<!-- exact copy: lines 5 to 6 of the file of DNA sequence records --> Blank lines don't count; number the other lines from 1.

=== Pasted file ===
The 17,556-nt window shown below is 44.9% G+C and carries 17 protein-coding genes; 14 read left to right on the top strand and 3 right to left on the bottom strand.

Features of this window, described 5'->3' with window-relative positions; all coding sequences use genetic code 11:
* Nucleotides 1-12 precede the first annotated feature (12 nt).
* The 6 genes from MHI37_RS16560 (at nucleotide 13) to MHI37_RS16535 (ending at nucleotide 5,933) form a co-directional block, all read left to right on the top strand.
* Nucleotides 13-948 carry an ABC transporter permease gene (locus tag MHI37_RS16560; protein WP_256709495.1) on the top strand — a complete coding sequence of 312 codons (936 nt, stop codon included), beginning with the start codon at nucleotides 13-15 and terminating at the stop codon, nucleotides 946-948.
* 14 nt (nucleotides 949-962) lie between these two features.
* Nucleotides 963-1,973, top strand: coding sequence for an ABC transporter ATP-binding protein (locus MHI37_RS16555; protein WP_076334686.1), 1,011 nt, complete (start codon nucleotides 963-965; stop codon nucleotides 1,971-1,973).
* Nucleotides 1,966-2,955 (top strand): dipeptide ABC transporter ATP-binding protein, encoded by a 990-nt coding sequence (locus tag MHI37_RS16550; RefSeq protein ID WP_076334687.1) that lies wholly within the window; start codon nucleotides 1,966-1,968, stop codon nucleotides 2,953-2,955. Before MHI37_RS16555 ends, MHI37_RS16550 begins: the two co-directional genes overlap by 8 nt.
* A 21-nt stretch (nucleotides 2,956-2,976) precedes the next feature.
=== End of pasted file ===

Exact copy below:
* Nucleotides 13-948 carry an ABC transporter permease gene (locus tag MHI37_RS16560; protein WP_256709495.1) on the top strand — a complete coding sequence of 312 codons (936 nt, stop codon included), beginning with the start codon at nucleotides 13-15 and terminating at the stop codon, nucleotides 946-948.
* 14 nt (nucleotides 949-962) lie between these two features.